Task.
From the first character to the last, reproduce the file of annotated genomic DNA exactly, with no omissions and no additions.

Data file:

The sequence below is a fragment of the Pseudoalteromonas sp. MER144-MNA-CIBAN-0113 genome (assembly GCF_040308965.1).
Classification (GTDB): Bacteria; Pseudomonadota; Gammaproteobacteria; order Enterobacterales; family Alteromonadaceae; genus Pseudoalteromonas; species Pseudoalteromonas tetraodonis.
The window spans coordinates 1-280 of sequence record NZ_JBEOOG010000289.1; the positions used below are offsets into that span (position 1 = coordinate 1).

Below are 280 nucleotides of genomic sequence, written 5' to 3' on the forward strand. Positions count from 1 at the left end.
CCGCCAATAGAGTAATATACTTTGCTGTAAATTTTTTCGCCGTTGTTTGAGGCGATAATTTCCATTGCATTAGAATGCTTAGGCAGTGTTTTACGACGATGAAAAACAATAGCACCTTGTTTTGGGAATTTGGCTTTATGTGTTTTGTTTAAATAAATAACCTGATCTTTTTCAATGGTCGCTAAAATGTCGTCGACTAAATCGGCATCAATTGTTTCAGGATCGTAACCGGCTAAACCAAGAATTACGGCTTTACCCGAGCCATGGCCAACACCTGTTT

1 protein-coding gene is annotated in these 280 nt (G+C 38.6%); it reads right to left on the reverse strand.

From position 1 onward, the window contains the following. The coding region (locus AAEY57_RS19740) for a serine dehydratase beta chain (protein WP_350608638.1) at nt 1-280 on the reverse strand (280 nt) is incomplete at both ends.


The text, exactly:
The sequence below is a fragment of the Pseudoalteromonas sp. MER144-MNA-CIBAN-0113 genome (assembly GCF_040308965.1).
Classification (GTDB): Bacteria; Pseudomonadota; Gammaproteobacteria; order Enterobacterales; family Alteromonadaceae; genus Pseudoalteromonas; species Pseudoalteromonas tetraodonis.
The window spans coordinates 1-280 of sequence record NZ_JBEOOG010000289.1; the positions used below are offsets into that span (position 1 = coordinate 1).

Below are 280 nucleotides of genomic sequence, written 5' to 3' on the forward strand. Positions count from 1 at the left end.
CCGCCAATAGAGTAATATACTTTGCTGTAAATTTTTTCGCCGTTGTTTGAGGCGATAATTTCCATTGCATTAGAATGCTTAGGCAGTGTTTTACGACGATGAAAAACAATAGCACCTTGTTTTGGGAATTTGGCTTTATGTGTTTTGTTTAAATAAATAACCTGATCTTTTTCAATGGTCGCTAAAATGTCGTCGACTAAATCGGCATCAATTGTTTCAGGATCGTAACCGGCTAAACCAAGAATTACGGCTTTACCCGAGCCATGGCCAACACCTGTTT

1 protein-coding gene is annotated in these 280 nt (G+C 38.6%); it reads right to left on the reverse strand.

From position 1 onward, the window contains the following. The coding region (locus AAEY57_RS19740) for a serine dehydratase beta chain (protein WP_350608638.1) at nt 1-280 on the reverse strand (280 nt) is incomplete at both ends.